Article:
The children have returned. The School is transformed. No longer a set of buildings perched on a hillside in magnificent grounds and wonderful views.
The vibrancy and energy of the children brings life, laughter and purpose – a new term, a new year, new challenges in a well loved School.
The trickle of children returning started at about 3pm on Tuesday, by 7pm it is a flood and by 8pm all parents have departed.
The children are excited to tell of their adventures and escapades over the Summer, swap stories, see their friends and meet new pupils.
One or two teary eyes …. from parents, and one or two teary eyes from the children. The wistful gaze as the car departs is understandable. The excitement of seeing friends quickly overshadows the immediate feeling of homesickness.
After playing with their friends, exploring the grounds, checking their dens, kicking a football, the children return to their dorms and prepare for bed. Teddies are placed on pillows, photos of families adorn the walls, clothes put away and books pulled out of shelves ready to read in bed. Dorms are not homes and children do miss their parents … their own rooms, siblings and pets. The first night of boarding is often a memory of a lifetime. Why can’t I stay with Mum and Dad? But what is the reality? Tea and toast before bed, matrons, house masters and mistresses on hand – and most of all … friends to talk with.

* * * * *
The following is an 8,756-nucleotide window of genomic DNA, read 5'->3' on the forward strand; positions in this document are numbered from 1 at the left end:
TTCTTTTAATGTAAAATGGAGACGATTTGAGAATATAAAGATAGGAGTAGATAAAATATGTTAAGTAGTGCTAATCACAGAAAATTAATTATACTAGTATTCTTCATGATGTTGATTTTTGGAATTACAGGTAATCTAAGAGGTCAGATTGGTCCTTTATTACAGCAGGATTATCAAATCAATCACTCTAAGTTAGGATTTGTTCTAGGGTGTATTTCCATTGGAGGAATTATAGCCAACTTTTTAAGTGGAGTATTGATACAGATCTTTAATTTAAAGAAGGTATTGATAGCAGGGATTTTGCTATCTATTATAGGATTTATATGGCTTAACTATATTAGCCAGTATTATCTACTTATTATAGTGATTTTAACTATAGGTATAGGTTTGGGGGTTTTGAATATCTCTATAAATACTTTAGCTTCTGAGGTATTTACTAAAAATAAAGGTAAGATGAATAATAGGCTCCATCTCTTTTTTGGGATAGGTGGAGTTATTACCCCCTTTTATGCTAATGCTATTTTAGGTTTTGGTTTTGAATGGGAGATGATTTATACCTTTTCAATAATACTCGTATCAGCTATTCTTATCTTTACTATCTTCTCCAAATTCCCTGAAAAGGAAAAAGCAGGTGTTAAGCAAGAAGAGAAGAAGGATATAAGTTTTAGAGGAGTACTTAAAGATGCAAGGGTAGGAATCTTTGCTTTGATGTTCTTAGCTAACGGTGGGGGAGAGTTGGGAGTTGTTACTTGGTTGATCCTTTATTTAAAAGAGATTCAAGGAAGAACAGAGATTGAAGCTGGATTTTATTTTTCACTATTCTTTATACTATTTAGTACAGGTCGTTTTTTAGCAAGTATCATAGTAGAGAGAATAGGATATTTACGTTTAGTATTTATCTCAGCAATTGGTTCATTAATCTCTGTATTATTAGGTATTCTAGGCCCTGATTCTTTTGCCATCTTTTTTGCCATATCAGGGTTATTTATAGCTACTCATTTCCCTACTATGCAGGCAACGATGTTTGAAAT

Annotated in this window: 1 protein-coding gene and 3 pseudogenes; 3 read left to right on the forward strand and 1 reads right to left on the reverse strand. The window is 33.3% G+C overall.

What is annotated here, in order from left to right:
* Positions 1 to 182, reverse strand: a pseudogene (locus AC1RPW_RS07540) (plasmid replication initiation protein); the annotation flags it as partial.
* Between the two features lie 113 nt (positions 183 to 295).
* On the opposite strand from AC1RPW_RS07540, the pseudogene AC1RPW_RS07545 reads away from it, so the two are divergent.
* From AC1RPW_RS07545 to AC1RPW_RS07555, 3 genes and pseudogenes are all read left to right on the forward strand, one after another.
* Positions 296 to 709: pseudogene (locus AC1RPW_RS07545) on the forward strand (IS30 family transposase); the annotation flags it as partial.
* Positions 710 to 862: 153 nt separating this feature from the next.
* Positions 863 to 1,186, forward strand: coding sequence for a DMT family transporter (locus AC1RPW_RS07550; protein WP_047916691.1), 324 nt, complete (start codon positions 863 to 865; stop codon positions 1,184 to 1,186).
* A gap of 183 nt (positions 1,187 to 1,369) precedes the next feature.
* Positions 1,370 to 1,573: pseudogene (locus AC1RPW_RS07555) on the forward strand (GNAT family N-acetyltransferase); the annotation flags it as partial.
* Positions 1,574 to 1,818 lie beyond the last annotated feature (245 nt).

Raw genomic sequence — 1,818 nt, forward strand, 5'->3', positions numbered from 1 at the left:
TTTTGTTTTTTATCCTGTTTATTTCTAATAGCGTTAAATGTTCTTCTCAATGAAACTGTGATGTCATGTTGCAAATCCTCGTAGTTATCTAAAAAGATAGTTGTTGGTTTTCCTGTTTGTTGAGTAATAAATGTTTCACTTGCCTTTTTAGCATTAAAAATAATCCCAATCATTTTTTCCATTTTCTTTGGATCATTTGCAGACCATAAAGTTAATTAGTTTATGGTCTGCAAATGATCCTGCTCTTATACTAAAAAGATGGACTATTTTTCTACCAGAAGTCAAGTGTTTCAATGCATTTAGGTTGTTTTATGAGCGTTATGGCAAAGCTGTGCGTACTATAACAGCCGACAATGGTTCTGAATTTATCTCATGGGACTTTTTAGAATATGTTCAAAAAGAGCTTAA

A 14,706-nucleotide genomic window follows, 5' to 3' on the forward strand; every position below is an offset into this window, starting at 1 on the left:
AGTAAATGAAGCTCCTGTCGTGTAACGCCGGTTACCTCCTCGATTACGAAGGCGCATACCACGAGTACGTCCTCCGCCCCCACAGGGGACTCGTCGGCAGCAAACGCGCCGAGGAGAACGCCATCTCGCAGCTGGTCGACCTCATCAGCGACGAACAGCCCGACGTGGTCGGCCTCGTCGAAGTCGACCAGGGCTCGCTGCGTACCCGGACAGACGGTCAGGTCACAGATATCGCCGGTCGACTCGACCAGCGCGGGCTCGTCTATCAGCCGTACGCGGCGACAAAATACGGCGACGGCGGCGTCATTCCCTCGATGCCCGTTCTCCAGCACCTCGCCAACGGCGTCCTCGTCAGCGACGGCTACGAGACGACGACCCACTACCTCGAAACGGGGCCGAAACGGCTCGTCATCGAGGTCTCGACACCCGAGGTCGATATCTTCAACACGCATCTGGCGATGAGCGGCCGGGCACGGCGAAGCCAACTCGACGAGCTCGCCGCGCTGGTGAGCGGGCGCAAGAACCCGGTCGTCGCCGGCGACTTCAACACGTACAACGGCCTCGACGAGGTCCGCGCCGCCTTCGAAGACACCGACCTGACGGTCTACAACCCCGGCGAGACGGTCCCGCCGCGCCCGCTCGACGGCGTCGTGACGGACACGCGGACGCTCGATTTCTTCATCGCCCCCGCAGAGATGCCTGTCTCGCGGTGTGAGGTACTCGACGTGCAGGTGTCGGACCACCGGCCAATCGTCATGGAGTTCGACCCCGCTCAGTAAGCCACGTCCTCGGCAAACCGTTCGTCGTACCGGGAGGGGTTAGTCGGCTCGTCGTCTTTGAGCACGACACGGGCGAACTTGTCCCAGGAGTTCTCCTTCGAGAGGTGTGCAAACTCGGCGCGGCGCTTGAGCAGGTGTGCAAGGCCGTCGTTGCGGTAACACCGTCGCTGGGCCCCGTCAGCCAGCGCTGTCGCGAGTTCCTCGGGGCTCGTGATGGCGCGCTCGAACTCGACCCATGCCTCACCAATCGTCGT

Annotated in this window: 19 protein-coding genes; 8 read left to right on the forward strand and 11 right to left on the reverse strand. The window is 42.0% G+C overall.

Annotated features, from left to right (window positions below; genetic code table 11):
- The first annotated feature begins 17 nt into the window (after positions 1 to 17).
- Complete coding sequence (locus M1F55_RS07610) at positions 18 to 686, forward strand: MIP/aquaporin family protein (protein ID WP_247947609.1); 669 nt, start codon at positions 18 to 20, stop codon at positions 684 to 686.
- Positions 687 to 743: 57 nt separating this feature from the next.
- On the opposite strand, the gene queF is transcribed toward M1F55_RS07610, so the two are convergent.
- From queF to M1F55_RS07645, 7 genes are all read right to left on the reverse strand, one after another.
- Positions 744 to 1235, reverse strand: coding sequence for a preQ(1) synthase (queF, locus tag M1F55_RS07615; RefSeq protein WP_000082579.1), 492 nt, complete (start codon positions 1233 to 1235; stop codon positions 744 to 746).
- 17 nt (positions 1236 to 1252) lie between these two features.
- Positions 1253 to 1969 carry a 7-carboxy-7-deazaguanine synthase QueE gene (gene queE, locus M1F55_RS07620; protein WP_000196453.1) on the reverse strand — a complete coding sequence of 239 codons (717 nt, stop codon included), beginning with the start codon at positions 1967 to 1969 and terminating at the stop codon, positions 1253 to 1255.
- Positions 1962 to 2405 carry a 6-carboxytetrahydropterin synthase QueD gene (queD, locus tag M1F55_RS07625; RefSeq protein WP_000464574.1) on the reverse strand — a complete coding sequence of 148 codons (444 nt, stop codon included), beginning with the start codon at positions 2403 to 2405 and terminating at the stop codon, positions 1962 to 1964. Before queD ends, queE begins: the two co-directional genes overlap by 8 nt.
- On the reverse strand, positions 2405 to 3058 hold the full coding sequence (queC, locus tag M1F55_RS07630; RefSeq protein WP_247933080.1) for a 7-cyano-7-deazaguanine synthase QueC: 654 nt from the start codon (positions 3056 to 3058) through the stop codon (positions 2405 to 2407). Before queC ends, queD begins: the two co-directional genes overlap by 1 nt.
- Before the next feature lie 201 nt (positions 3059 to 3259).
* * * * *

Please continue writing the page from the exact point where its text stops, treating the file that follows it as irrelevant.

Boarding children participate in a host of new experiences. They learn to value being part of a team. They act and interact socially. They chat after ‘lights out’ and respond to the thrill of having friends. The children learn self-reliance, responsibility, trust, and most of all friendships. Often making friends for life. Boarding may not be the path for every child – but ask an Ardvreck child if they enjoy it. Most love it.
And then, of course, the thrill/excitement of the day children returning. More stories to hear, more adventures to swap. Pupils rush to their classrooms, find their friends and inevitably ‘have you seen the new teachers?’ is often the first question asked. Parents gather on the gravel, commiserate about the lousy weather, ‘have you been away?’ ‘Oh yes, we went ….’ And the cycle continues. New pupils and their parents arrive at 11am, gather for tea and coffee, while the Ardvreck ‘brothers and sisters’ lead away their new comrades, show them where to hand their kit, meet their form tutors and out to play. ‘Dams and dens’, the ‘all weather’ and a new school year has commenced.